Estimation of the Human Extrathoracic Deposition Fraction of Inhaled Particles Using a Polyurethane Foam Collection Substrate in an IOM Sampler
Published Date:Mar 07 2016
Source:Int J Environ Res Public Health. 2016; 13(3).
Air Pollutants, Occupational
Institute Of Medicine (U.S.)
Pubmed Central ID:PMC4808955
Funding:K01 OH010188/OH/NIOSH CDC HHS/United States
K01/OH010188/OH/NIOSH CDC HHS/United States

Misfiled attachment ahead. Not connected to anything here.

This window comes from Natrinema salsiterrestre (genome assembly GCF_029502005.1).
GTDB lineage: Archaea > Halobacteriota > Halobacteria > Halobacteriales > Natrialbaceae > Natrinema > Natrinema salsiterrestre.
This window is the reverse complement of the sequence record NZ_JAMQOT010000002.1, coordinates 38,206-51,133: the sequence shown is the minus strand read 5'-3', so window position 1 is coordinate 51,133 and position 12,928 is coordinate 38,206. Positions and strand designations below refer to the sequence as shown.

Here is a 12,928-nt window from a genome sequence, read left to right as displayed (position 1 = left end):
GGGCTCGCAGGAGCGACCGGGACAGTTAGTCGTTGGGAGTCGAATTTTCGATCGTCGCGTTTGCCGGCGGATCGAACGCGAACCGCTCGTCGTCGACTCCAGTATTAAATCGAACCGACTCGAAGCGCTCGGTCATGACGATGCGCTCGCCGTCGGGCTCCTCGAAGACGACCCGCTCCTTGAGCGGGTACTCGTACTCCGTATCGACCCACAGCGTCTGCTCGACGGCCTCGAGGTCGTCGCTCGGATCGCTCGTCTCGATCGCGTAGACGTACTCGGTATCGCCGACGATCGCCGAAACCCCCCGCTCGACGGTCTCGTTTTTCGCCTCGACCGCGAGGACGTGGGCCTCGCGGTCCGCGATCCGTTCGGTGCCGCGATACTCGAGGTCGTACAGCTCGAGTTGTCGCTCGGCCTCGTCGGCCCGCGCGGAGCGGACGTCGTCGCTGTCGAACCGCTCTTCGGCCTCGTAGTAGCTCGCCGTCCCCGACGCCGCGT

Description:Extrathoracic deposition of inhaled particles (i.e., in the head and throat) is an important exposure route for many hazardous materials. Current best practices for exposure assessment of aerosols in the workplace involve particle size selective sampling methods based on particle penetration into the human respiratory tract (i.e., inhalable or respirable sampling). However, the International Organization for Standardization (ISO) has recently adopted particle deposition sampling conventions (ISO 13138), including conventions for extrathoracic (ET) deposition into the anterior nasal passage (ET₁) and the posterior nasal and oral passages (ET₂). For this study, polyurethane foam was used as a collection substrate inside an inhalable aerosol sampler to provide an estimate of extrathoracic particle deposition. Aerosols of fused aluminum oxide (five sizes, 4.9 µm-44.3 µm) were used as a test dust in a low speed (0.2 m/s) wind tunnel. Samplers were placed on a rotating mannequin inside the wind tunnel to simulate orientation-averaged personal sampling. Collection efficiency data for the foam insert matched well to the extrathoracic deposition convention for the particle sizes tested. The concept of using a foam insert to match a particle deposition sampling convention was explored in this study and shows promise for future use as a sampling device.
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